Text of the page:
The Washington Post
Later this year, a drought in Somalia will likely become a famine. Hundreds of thousands of people are at risk. International aid agencies will scramble to deliver food and medical care. As usual, most of those who may die will be children.
It will be the third famine to tear through Somalia in a quarter-century, a rate of starvation unmatched on Earth. The scenario is familiar to the United States, which has intervened in the previous famines with disastrous results. This time, the United States has a chance to get it right.
Somalia’s harsh land makes life tenuous. Drought is common but when combined with conflict it turns deadly on a massive scale. In 1992, U.S. forces joined a United Nations effort to stop the starvation that followed a military dictator’s overthrow by a coalition of clan warlords. The Marines’ ability to protect food deliveries from thieving gunmen was crucial to ending the famine, which nevertheless killed more than 220,000 people.
But the humanitarian intervention degenerated into a manhunt as the United States sought a powerful militia leader who threatened international efforts to resolve the conflict. A botched raid ended with the deaths of 18 U.S. soldiers in a military disaster captured in the book and film “Black Hawk Down.” The United States withdrew from Somalia — followed by the rest of the world — abandoning the country and its people to the warlords.
When a deep drought struck the region again in 2011, al-Shabab controlled much of the country. Suspicious of Western humanitarian agencies, the militants refused to allow aid in nor would they let people out.
Under strict U.S. regulations aimed at countering terrorism financing, aid agencies faced possible prosecution if supplies were to find their way into the hands of al-Shabab, a group with links to al-Qaeda.What aid workers euphemistically call “diversion” is an accepted reality: A portion of whatever they supply will be stolen by someone, whether unscrupulous officials, corrupt local partners, greedy business people, gunmen or al-Shabab. It’s the cost of working, but the threat of U.S. prosecution made it a price most aid agencies were unwilling to pay.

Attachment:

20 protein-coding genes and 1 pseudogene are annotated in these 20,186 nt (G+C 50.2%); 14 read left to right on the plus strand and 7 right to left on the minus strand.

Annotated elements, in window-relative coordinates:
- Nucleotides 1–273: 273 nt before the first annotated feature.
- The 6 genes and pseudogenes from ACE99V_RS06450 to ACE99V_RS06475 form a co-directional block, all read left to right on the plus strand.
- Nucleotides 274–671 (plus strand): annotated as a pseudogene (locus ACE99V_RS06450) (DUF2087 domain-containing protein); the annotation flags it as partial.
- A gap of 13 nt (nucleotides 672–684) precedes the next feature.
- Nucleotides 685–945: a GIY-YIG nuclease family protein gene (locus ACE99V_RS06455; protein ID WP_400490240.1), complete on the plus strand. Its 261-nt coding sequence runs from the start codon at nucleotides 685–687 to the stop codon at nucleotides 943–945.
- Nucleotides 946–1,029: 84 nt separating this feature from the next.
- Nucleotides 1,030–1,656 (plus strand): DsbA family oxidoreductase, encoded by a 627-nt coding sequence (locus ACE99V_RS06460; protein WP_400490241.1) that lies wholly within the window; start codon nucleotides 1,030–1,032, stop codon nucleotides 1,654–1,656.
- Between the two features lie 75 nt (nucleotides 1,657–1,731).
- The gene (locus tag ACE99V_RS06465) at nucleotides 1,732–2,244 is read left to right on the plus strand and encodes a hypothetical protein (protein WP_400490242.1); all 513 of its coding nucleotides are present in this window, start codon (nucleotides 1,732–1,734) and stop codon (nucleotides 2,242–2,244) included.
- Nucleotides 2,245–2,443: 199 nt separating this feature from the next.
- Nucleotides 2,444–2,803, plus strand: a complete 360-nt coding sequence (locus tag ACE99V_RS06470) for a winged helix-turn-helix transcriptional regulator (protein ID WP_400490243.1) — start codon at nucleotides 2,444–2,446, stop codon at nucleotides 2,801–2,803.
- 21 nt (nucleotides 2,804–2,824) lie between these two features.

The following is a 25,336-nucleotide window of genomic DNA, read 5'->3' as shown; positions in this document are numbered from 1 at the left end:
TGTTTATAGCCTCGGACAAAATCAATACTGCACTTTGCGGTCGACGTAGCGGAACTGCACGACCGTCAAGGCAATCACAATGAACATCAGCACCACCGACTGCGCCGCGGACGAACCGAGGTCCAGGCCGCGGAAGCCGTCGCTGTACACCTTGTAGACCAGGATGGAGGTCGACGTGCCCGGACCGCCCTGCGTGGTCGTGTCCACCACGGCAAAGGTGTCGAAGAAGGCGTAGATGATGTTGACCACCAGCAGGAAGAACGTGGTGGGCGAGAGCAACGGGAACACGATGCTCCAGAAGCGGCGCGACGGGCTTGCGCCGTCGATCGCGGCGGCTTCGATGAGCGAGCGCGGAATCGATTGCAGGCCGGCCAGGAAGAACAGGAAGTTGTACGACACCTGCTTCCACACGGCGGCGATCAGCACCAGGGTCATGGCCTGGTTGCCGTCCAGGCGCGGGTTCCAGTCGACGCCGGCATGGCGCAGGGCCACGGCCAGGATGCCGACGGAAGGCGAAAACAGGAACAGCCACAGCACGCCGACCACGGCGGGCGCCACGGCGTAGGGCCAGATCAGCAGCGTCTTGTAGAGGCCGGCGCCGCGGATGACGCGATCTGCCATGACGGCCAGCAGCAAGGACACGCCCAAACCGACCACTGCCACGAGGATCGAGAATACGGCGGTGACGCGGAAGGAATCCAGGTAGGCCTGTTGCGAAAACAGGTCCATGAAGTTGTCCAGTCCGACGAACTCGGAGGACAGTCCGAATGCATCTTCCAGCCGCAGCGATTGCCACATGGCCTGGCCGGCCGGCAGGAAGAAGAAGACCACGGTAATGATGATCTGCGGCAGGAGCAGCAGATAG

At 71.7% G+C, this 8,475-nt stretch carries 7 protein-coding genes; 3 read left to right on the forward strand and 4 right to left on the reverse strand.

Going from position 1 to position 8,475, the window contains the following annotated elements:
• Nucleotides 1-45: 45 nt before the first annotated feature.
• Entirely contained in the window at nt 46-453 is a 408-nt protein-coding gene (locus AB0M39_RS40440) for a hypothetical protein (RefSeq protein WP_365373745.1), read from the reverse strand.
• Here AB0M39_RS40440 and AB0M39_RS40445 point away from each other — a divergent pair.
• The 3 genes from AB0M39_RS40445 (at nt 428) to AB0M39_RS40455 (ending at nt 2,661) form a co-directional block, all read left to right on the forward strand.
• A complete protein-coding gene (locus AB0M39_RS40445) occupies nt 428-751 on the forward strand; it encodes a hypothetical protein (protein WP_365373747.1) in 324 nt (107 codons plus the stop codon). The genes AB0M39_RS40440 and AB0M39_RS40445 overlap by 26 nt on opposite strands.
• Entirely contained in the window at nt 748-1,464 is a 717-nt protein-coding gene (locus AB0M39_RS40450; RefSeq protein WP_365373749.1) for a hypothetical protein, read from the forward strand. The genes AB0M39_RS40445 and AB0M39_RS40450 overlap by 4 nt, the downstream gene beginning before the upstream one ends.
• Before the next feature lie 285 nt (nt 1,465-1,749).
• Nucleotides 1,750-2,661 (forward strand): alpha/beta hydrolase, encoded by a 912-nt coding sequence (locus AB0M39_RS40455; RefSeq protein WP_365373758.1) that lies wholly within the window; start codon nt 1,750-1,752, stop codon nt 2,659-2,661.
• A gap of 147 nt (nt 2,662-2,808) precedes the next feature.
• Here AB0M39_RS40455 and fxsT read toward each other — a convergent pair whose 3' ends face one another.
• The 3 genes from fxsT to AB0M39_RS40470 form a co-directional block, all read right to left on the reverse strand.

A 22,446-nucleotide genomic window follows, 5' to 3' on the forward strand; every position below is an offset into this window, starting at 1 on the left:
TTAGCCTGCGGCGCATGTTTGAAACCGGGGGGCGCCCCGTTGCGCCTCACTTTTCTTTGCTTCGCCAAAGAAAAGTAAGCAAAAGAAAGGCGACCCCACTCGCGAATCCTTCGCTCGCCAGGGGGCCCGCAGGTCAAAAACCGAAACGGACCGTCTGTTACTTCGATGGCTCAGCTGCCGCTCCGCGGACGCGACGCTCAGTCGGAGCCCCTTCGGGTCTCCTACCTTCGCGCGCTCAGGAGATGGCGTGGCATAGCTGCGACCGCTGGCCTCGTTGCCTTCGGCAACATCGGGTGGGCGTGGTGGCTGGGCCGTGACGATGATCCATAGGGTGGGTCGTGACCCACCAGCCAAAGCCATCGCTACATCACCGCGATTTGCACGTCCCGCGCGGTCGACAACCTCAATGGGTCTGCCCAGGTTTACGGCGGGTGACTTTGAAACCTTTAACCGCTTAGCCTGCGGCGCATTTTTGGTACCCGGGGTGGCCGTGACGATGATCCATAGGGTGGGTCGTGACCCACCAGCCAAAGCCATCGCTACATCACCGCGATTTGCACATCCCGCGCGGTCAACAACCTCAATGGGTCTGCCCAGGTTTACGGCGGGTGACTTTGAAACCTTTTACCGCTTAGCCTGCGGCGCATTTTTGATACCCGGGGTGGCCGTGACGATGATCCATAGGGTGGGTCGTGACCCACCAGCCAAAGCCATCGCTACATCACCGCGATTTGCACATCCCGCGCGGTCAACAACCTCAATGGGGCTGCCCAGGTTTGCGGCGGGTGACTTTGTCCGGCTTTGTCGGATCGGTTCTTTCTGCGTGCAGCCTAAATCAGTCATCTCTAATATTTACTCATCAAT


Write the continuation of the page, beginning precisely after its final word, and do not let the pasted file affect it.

Of course, the United States did not create the famine in Somalia, but its policies contributed to the 260,000 deaths in the 2010 to 2012 famine by making it more difficult for aid to reach victims. Now as famine looms again, the U.S. government has an opportunity to learn the lessons of the past. Unfortunately, it is showing little sign of doing so.
Today, aid workers in Somalia remain wary of — and inhibited by — the same U.S. anti-terrorism laws. The priority for the United States when it comes to the aid agencies remains war-fighting — the United States has requested that aid agencies reveal their locations to the U.S. military to avoid being bombed.
Though al-Shabab is weaker than six years ago, last week’s killing of a Navy SEAL outside Mogadishu underscores the dangers that the group still poses inside Somalia. Al-Shabab has lost control of all major towns, leaving an opportunity to get aid to more parts of the country, preventing the sort of horror I saw in 2011.
The United Nations has received 70 percent of the $825 million it needs to help Somalia’s starving during the first half of this year ($153 million from the United States). That support must be extended to prevent the death toll from exceeding those of years past.
There is a rare political opportunity in Somalia. The new president, Mohamed Abdullahi Mohamed, is a Somali American who comes to office with a good track record from his brief stint as prime minister in 2010-2011. He has immense goodwill, faces immense challenges and requires immense support because al-Shabab feeds on state weakness.
For more than a decade, al-Shabab has survived and adapted to attacks from U.S. drones and from an African Union army many times its size, yet it has not been defeated by military means. President Trump’s recent orders to loosen rules on missile strikes in Somalia and deploy a few dozen regular troops will not change that. The only end to al-Shabab’s insurgency will be a negotiated one. The United States must abandon its War on Terror myopia in favor of pragmatism.
Al-Shabab’s experience during the 2011 famine was dismal as it lost much of its popular support and territory. At least on the issue of aid access, the current drought is an opportunity to open a line of dialogue with the group. There are precedents for senior Islamist leaders becoming U.S. allies, former Somali president Sharif Sheikh Ahmed and southern regional president Ahmed Madobe are two such examples.
Providing financial support for famine relief while creating political space for talks with al-Shabab are the best paths to mitigating the coming famine and preventing the others that will surely follow if the wrong action — or no action — is taken.